Norm Prokup

Cornell University
PhD. in Mathematics

Norm was 4th at the 2004 USA Weightlifting Nationals! He still trains and competes occasionally, despite his busy schedule.

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The Number e and the Natural Logarithm - Problem 1

Norm Prokup
Norm Prokup

Cornell University
PhD. in Mathematics

Norm was 4th at the 2004 USA Weightlifting Nationals! He still trains and competes occasionally, despite his busy schedule.

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I want to talk about the natural logarithm. The natural logarithm is the inverse of the exponential function of base e. Let’s take a look at the number e again, Remember that it’s defined as the limit as n approaches infinity of 1 plus 1 over n to the nth power. And it’s approximately 2.71828.

So the problem here is to graph y equals e to the x and its inverse. Let me do that now, just really quickly. If I were to come up with a table of values for x and y equals e to the x, when I’m graphing any exponential function I tend to try to use easy numbers for x like -1 ,0, 1 only e is not such a nice number. It’s not very easy to do arithmetic with it.

However e to the 0, I know it’s going to be 1 and e to the 1 is going to be e, so that’s about 2.71828. E to the -1, you may have to do this on your calculator but it’s about .36. So when I plot these points, I just want to get them approximately right.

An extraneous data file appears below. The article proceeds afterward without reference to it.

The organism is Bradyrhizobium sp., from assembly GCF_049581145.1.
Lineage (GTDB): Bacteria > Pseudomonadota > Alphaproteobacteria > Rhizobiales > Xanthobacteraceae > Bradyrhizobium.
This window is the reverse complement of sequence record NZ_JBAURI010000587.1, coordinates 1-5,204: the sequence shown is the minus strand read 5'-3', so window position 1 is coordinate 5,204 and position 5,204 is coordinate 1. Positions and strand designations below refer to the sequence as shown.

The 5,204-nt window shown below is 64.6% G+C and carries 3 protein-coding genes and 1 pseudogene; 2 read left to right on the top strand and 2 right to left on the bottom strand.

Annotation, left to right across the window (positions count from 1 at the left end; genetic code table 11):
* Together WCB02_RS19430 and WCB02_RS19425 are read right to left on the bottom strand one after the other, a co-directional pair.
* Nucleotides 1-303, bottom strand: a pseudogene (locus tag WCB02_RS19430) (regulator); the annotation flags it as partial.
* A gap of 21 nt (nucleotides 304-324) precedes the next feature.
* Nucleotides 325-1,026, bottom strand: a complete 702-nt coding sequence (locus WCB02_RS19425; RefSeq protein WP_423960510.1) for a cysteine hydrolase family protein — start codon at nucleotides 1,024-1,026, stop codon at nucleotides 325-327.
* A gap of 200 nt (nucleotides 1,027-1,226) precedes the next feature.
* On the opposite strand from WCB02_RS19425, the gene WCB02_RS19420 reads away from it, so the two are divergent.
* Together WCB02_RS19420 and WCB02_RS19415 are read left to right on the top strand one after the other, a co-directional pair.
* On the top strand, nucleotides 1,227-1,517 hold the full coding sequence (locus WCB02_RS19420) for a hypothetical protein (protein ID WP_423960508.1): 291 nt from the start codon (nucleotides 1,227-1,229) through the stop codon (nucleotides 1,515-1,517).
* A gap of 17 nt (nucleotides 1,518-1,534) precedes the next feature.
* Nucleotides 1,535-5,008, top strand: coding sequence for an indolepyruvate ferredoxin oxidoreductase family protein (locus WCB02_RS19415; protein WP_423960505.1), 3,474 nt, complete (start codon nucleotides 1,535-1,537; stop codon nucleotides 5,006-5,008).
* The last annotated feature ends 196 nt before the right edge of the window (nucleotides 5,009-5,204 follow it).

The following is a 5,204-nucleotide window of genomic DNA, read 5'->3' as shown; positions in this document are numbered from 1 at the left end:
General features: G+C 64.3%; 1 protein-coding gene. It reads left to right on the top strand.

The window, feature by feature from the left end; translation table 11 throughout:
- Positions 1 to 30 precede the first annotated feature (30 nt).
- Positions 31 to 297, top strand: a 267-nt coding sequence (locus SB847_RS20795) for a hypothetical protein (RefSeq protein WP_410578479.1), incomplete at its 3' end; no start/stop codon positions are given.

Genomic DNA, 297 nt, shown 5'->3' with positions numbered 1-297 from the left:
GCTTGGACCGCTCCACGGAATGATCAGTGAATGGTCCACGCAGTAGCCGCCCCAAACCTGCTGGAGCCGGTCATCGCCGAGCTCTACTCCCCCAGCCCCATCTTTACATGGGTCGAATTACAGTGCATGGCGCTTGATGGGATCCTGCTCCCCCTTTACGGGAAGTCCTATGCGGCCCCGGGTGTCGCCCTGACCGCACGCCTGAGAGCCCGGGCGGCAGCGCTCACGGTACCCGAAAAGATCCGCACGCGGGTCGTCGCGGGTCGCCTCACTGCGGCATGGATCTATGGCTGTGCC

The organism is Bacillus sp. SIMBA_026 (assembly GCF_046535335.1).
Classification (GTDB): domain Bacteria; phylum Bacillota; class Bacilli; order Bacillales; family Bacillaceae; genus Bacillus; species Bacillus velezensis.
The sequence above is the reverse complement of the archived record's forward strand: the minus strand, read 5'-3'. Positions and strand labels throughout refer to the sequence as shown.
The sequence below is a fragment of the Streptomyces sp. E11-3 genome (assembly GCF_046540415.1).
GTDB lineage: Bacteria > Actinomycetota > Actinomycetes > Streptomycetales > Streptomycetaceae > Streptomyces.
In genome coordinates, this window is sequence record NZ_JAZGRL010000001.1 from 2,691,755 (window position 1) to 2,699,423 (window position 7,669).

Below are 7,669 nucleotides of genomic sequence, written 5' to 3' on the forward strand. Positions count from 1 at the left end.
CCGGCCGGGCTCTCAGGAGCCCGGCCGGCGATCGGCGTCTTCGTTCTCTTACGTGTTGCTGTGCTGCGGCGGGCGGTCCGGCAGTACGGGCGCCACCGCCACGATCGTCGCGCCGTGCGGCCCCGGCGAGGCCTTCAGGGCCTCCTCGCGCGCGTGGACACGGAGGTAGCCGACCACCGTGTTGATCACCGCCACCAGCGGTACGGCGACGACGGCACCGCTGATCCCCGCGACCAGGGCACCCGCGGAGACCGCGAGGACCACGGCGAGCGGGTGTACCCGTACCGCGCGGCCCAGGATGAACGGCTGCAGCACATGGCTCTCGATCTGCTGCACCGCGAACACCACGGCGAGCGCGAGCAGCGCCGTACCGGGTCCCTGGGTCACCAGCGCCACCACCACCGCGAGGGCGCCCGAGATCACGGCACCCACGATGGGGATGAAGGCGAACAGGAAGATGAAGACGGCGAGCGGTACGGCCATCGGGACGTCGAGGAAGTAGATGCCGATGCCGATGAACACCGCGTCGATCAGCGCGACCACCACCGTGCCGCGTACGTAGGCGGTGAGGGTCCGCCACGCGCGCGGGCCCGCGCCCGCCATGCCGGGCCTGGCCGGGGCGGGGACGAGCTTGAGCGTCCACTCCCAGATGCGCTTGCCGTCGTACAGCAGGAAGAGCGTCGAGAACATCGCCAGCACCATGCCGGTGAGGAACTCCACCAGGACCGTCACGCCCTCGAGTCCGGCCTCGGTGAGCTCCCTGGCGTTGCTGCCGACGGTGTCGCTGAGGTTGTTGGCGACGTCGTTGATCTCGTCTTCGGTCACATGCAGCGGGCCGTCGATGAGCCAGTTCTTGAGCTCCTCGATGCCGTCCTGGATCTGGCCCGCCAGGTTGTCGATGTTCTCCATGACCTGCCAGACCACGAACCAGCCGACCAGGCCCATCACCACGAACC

(-1, .36) it’s a little more than a third so I'll put it about here. (0, 1) goes here and 1, e2.7 it’s not quite 2 and 3/4, so just a little shorter of 2 and 3/4. That’s where it would be. So I just draw a smooth curve connecting these points and I’ll have my y equals e to the x.

Now I want to graph the inverse. All I do is I take each of these points that I plotted and I interchange the x and y coordinates. So instead of plotting (-1, .36) I plot (.36, -1).

So (.36, -1) would be about here. Instead of plotting (0,1) I plot (1,0). (1,0) would be here. And instead of plotting (1, 2.7), I plot (2.7, 1). So 2.7 is about here, 1, so there I have three points for the inverse of y equals e to the x and I connect them with a smooth curve.

And as you remember about inverses, I can write an equation for this; x equals e to the y. But it’s pretty clear that this curve defines a function. So I want to be able to write this equation in terms of x, y in terms of x. So I need to come up with some new notation. Y equals ln x means x equals e to the y. This is the definition of the natural log. Y equals the natural log of x means x equals e to the y. This defines natural log as the inverse of the exponential function with base e.

Always remember that the natural log is the log base e of x but it's used so often that it's got its own special symbol ln.

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